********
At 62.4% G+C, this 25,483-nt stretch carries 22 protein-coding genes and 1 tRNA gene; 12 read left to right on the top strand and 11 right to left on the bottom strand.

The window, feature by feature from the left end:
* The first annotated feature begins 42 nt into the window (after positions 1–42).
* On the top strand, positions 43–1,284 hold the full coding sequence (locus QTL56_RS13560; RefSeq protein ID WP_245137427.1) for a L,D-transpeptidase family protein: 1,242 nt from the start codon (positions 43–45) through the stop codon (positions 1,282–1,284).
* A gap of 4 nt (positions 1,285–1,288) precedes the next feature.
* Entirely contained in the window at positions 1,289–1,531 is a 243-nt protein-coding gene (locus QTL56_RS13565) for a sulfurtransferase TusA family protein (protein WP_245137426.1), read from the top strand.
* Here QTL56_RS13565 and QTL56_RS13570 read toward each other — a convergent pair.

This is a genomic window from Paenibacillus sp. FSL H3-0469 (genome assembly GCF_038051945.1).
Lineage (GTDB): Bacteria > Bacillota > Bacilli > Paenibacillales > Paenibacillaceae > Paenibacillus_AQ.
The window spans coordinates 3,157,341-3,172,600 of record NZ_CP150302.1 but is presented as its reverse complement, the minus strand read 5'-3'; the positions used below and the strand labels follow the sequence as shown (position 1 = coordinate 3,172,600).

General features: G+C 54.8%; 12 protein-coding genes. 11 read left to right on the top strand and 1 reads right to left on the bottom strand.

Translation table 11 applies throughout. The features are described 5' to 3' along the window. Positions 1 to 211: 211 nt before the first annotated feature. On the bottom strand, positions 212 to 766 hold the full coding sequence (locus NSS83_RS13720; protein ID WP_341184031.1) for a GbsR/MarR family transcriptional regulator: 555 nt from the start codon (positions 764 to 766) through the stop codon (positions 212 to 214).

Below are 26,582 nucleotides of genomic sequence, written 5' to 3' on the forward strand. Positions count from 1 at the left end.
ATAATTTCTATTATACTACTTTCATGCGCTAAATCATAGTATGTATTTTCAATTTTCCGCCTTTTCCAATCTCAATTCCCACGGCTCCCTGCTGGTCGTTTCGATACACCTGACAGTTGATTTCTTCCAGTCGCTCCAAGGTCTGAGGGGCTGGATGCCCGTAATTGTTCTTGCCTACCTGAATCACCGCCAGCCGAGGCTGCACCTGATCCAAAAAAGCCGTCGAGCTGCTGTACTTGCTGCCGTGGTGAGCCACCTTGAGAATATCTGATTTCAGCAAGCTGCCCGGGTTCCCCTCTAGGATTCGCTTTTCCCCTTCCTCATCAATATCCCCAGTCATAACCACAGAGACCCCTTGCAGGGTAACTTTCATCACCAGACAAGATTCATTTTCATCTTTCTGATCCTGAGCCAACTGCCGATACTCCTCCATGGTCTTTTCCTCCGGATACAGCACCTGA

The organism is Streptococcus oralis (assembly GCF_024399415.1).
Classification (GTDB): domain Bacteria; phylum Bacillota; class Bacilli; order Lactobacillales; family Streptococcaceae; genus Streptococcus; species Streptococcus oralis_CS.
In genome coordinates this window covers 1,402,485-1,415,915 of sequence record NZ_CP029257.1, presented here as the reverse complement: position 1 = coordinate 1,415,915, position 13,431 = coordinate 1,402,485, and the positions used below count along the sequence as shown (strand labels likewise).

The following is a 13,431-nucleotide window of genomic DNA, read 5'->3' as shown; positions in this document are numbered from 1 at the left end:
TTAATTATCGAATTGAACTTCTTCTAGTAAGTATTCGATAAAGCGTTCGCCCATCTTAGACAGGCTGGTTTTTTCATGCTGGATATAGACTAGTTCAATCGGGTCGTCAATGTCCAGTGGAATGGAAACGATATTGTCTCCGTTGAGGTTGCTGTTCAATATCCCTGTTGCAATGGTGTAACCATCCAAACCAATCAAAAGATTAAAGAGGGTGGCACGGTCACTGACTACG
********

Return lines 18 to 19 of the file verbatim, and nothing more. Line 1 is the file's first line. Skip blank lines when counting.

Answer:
The following is a 13,431-nucleotide window of genomic DNA, read 5'->3' as shown; positions in this document are numbered from 1 at the left end:
TTAATTATCGAATTGAACTTCTTCTAGTAAGTATTCGATAAAGCGTTCGCCCATCTTAGACAGGCTGGTTTTTTCATGCTGGATATAGACTAGTTCAATCGGGTCGTCAATGTCCAGTGGAATGGAAACGATATTGTCTCCGTTGAGGTTGCTGTTCAATATCCCTGTTGCAATGGTGTAACCATCCAAACCAATCAAAAGATTAAAGAGGGTGGCACGGTCACTGACTACG